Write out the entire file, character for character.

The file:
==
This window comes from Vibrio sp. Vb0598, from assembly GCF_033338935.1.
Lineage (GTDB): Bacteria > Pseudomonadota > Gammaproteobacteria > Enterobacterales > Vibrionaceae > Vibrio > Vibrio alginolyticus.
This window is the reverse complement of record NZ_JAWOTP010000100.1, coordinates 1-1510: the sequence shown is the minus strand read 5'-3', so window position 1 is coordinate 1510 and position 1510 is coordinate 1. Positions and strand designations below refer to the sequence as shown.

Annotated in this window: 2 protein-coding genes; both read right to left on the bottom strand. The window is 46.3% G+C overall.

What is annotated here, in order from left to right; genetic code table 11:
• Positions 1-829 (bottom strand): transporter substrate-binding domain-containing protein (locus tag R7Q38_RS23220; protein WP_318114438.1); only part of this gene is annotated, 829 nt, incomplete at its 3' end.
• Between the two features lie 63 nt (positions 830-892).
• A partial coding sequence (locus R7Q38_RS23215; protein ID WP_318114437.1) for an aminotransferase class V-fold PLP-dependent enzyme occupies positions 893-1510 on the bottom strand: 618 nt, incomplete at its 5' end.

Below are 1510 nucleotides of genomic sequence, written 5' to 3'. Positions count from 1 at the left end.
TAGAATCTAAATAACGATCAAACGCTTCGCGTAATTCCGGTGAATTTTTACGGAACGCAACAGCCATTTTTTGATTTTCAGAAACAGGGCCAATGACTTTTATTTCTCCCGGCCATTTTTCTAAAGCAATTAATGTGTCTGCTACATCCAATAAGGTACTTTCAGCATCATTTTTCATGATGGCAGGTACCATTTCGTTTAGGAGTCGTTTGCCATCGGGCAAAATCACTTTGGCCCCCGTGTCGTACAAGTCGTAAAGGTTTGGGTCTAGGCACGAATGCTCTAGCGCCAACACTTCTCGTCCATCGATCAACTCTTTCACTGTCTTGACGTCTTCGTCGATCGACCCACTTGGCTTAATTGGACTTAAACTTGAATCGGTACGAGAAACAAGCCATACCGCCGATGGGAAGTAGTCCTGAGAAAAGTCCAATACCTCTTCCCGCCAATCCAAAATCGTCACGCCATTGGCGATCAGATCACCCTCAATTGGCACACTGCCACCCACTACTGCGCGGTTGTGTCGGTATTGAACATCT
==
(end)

This window comes from Vibrio sp. Vb0598, from assembly GCF_033338935.1.
Lineage (GTDB): Bacteria > Pseudomonadota > Gammaproteobacteria > Enterobacterales > Vibrionaceae > Vibrio > Vibrio alginolyticus.
This window is the reverse complement of record NZ_JAWOTP010000100.1, coordinates 1-1510: the sequence shown is the minus strand read 5'-3', so window position 1 is coordinate 1510 and position 1510 is coordinate 1. Positions and strand designations below refer to the sequence as shown.

Annotated in this window: 2 protein-coding genes; both read right to left on the bottom strand. The window is 46.3% G+C overall.

What is annotated here, in order from left to right; genetic code table 11:
• Positions 1-829 (bottom strand): transporter substrate-binding domain-containing protein (locus tag R7Q38_RS23220; protein WP_318114438.1); only part of this gene is annotated, 829 nt, incomplete at its 3' end.
• Between the two features lie 63 nt (positions 830-892).
• A partial coding sequence (locus R7Q38_RS23215; protein ID WP_318114437.1) for an aminotransferase class V-fold PLP-dependent enzyme occupies positions 893-1510 on the bottom strand: 618 nt, incomplete at its 5' end.

Below are 1510 nucleotides of genomic sequence, written 5' to 3'. Positions count from 1 at the left end.
TAGAATCTAAATAACGATCAAACGCTTCGCGTAATTCCGGTGAATTTTTACGGAACGCAACAGCCATTTTTTGATTTTCAGAAACAGGGCCAATGACTTTTATTTCTCCCGGCCATTTTTCTAAAGCAATTAATGTGTCTGCTACATCCAATAAGGTACTTTCAGCATCATTTTTCATGATGGCAGGTACCATTTCGTTTAGGAGTCGTTTGCCATCGGGCAAAATCACTTTGGCCCCCGTGTCGTACAAGTCGTAAAGGTTTGGGTCTAGGCACGAATGCTCTAGCGCCAACACTTCTCGTCCATCGATCAACTCTTTCACTGTCTTGACGTCTTCGTCGATCGACCCACTTGGCTTAATTGGACTTAAACTTGAATCGGTACGAGAAACAAGCCATACCGCCGATGGGAAGTAGTCCTGAGAAAAGTCCAATACCTCTTCCCGCCAATCCAAAATCGTCACGCCATTGGCGATCAGATCACCCTCAATTGGCACACTGCCACCCACTACTGCGCGGTTGTGTCGGTATTGAACATCT